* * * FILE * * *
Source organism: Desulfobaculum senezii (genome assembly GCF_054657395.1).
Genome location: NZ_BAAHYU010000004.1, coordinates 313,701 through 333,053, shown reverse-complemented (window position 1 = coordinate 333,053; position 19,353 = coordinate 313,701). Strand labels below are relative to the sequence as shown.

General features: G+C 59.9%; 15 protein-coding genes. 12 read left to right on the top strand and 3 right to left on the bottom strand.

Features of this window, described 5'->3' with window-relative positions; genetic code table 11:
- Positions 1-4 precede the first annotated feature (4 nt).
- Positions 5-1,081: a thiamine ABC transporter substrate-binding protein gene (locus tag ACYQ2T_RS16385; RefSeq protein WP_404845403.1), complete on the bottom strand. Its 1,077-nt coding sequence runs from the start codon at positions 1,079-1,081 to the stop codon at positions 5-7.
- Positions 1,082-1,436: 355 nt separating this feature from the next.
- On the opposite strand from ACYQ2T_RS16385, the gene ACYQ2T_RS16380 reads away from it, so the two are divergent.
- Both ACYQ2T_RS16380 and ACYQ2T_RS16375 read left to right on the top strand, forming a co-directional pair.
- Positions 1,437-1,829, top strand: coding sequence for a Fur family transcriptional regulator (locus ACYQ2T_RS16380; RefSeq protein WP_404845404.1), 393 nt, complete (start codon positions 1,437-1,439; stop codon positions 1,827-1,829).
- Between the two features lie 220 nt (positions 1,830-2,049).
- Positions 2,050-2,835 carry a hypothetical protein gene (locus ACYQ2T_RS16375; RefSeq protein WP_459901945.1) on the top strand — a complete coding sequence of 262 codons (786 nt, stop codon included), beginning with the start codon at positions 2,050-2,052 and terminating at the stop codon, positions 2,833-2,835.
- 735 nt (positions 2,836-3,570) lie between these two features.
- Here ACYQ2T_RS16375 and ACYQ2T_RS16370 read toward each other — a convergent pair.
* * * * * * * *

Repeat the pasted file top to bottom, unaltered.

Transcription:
Source organism: Desulfobaculum senezii (genome assembly GCF_054657395.1).
Genome location: NZ_BAAHYU010000004.1, coordinates 313,701 through 333,053, shown reverse-complemented (window position 1 = coordinate 333,053; position 19,353 = coordinate 313,701). Strand labels below are relative to the sequence as shown.

General features: G+C 59.9%; 15 protein-coding genes. 12 read left to right on the top strand and 3 right to left on the bottom strand.

Features of this window, described 5'->3' with window-relative positions; genetic code table 11:
- Positions 1-4 precede the first annotated feature (4 nt).
- Positions 5-1,081: a thiamine ABC transporter substrate-binding protein gene (locus tag ACYQ2T_RS16385; RefSeq protein WP_404845403.1), complete on the bottom strand. Its 1,077-nt coding sequence runs from the start codon at positions 1,079-1,081 to the stop codon at positions 5-7.
- Positions 1,082-1,436: 355 nt separating this feature from the next.
- On the opposite strand from ACYQ2T_RS16385, the gene ACYQ2T_RS16380 reads away from it, so the two are divergent.
- Both ACYQ2T_RS16380 and ACYQ2T_RS16375 read left to right on the top strand, forming a co-directional pair.
- Positions 1,437-1,829, top strand: coding sequence for a Fur family transcriptional regulator (locus ACYQ2T_RS16380; RefSeq protein WP_404845404.1), 393 nt, complete (start codon positions 1,437-1,439; stop codon positions 1,827-1,829).
- Between the two features lie 220 nt (positions 1,830-2,049).
- Positions 2,050-2,835 carry a hypothetical protein gene (locus ACYQ2T_RS16375; RefSeq protein WP_459901945.1) on the top strand — a complete coding sequence of 262 codons (786 nt, stop codon included), beginning with the start codon at positions 2,050-2,052 and terminating at the stop codon, positions 2,833-2,835.
- 735 nt (positions 2,836-3,570) lie between these two features.
- Here ACYQ2T_RS16375 and ACYQ2T_RS16370 read toward each other — a convergent pair.